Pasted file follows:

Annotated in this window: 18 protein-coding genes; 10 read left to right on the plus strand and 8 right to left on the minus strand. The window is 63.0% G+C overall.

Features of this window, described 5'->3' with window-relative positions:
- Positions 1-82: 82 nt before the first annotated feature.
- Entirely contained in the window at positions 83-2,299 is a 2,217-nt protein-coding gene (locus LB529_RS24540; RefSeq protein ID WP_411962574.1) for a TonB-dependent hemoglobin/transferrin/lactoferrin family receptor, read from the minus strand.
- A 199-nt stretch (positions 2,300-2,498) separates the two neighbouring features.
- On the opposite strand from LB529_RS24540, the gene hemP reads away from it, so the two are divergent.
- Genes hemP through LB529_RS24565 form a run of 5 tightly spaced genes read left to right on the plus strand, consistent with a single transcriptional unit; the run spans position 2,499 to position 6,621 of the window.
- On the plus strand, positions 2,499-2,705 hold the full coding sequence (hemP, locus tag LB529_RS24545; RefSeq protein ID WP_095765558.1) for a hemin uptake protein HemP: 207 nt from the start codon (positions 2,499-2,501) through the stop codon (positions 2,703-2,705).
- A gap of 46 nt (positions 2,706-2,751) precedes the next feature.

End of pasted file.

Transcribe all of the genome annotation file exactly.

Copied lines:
Annotated in this window: 18 protein-coding genes; 10 read left to right on the plus strand and 8 right to left on the minus strand. The window is 63.0% G+C overall.

Features of this window, described 5'->3' with window-relative positions:
- Positions 1-82: 82 nt before the first annotated feature.
- Entirely contained in the window at positions 83-2,299 is a 2,217-nt protein-coding gene (locus LB529_RS24540; RefSeq protein ID WP_411962574.1) for a TonB-dependent hemoglobin/transferrin/lactoferrin family receptor, read from the minus strand.
- A 199-nt stretch (positions 2,300-2,498) separates the two neighbouring features.
- On the opposite strand from LB529_RS24540, the gene hemP reads away from it, so the two are divergent.
- Genes hemP through LB529_RS24565 form a run of 5 tightly spaced genes read left to right on the plus strand, consistent with a single transcriptional unit; the run spans position 2,499 to position 6,621 of the window.
- On the plus strand, positions 2,499-2,705 hold the full coding sequence (hemP, locus tag LB529_RS24545; RefSeq protein ID WP_095765558.1) for a hemin uptake protein HemP: 207 nt from the start codon (positions 2,499-2,501) through the stop codon (positions 2,703-2,705).
- A gap of 46 nt (positions 2,706-2,751) precedes the next feature.